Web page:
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by Dr. Louisa Moats on Apr 26, 2018
Editor’s Note: This blog has been repurposed from “Allegiance to the Facts: A Better Approach for Dyslexic Students” by Louisa Moats, from the January 2016 edition of IDA’s Examiner.
DYSLEXIA RESOURCES »
Coming to terms with the challenges dyslexic students face can be daunting. Here, Dr. Louisa Moats dispels assumptions to illustrate five realities about dyslexia that parents and professionals must embrace.
Let’s start with the claim that dyslexia—whether mild, moderate, or severe—is a “gift.” This assertion appears grounded in the observation that some people who have trouble learning to read, write, spell, or use language become successful in life. People who have real trouble remembering printed words are said to “see things differently” or have special cognitive powers. Our best science indicates, however, problem-solving and creative abilities are not more dominate because a person has dyslexia. People with dyslexia may be very good at mechanical problem solving, graphic arts, spatial navigation, athletics, or abstract reasoning—or they may not.
People who succeed despite their academic learning difficulties are a marvel—but their talents exist separate from, not because of, their language-based reading, spelling, or writing problems. Those who experience dyslexia often experience anxiety and other affective challenges. We should not assert that dyslexia and giftedness go hand in hand, or that students are better off because they are afflicted with this condition.
Walter Isaacson’s definitive biography of Einstein affirms that he was “at the top of his class” in elementary school and, aside from a rebellious nature and oddities of speech, was academically outstanding. There are several websites that list famous people with diagnosed dyslexia, but Einstein is not one of them.
While the science of early identification of students with potential reading disabilities has evolved, our ability to predict who will respond well to instruction has not. Several researchers emphasized that there is no way to know which of our students, who are at risk on screening, will be able to overcome their difficulties once intensive intervention is provided. We must implement excellent, systematic, informed reading and language instruction over a sufficient length of time to sort out whose reading and language can be normalized and who will need an IEP and high levels of support for many years. As Jack Fletcher of the University of Houston said, “teach first, then test if necessary; don’t test to find out who or what to teach. ”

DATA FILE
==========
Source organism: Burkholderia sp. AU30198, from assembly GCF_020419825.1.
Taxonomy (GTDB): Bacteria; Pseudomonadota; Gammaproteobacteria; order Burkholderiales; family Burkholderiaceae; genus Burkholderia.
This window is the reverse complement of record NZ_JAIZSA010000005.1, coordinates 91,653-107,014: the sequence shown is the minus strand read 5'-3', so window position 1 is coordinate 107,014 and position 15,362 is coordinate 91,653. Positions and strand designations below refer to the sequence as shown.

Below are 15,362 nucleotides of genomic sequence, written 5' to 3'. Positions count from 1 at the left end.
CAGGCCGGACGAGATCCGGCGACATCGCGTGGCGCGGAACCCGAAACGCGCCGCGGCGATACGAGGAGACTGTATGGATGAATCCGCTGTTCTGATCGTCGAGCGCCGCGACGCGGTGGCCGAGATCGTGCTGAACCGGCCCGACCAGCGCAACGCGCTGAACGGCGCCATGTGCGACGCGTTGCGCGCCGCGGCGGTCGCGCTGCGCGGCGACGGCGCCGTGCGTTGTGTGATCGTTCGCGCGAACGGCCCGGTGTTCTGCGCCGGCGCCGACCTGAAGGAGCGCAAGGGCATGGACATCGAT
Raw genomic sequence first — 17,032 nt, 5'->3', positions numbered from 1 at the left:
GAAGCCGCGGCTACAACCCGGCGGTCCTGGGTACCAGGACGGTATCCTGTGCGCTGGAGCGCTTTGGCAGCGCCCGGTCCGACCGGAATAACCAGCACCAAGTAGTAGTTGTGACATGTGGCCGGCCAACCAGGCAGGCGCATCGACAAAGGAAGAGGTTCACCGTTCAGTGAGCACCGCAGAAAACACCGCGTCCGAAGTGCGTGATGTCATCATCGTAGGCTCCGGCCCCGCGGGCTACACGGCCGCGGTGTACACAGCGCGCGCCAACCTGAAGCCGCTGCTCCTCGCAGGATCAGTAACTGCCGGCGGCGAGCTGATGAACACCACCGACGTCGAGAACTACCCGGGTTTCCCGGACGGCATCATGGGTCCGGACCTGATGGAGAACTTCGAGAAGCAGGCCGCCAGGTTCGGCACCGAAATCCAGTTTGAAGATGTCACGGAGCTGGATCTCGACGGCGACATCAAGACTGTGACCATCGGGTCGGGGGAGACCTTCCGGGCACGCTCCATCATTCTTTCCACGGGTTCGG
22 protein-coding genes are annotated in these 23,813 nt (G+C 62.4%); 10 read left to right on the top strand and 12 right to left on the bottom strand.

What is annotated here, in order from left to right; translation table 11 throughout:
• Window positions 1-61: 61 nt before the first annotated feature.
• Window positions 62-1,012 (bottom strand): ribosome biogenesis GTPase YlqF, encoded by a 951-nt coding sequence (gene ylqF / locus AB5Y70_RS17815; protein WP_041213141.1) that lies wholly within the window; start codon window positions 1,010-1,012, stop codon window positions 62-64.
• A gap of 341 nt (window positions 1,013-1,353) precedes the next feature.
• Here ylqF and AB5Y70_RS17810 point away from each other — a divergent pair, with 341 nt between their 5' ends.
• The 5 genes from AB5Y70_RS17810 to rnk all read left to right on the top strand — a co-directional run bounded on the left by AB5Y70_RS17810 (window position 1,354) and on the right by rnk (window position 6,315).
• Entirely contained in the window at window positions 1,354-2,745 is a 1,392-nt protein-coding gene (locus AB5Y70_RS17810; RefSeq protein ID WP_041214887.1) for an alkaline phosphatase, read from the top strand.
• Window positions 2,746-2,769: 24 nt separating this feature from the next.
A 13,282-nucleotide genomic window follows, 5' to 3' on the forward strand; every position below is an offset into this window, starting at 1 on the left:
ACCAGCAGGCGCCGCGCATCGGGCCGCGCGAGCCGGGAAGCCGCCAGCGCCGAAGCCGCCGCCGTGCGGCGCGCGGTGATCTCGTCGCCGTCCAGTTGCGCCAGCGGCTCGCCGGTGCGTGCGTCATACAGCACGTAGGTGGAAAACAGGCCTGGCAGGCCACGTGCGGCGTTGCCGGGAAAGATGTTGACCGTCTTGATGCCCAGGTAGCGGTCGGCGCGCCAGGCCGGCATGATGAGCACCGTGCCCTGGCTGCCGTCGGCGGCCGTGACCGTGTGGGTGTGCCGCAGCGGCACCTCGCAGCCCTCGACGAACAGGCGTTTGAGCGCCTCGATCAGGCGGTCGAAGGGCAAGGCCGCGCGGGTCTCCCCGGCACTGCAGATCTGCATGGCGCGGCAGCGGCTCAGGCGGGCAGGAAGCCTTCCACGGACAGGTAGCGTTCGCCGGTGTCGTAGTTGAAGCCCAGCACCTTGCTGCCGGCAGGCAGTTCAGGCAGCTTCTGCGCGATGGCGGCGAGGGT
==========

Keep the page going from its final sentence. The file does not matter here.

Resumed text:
Not all students with reading difficulties will demonstrate a weakness or low score on a test of phonological processing or phonological awareness. While teaching phoneme awareness to groups of young children is of proven value for long-term outcomes, about 25 percent to 30 percent of students who have trouble learning to read do fine on direct measures of phonological awareness. Such findings will eventually be explained by science. Meanwhile, we must be ready to teach all students who are having trouble developing basic reading and writing skills despite test results.
Lastly, we should abandon the expectation that serious reading disabilities can be fixed or remediated in a few short lessons per week over a year or so. If evidence is going to drive our thinking, then all indicators point to this: screen students early; teach all students who are at risk, skillfully and intensively; and maintain the effort for as long as it takes. Meanwhile, nurture the students’ interests, aptitudes, and coping strategies and trust that most are going to make it in real life.
The success we found encouraging students to read at least one book during the summer has been a direct reflection of those educators who took time out of their personal schedules to follow up with students, challenge students to co-read a book or two, and to make reading fun.
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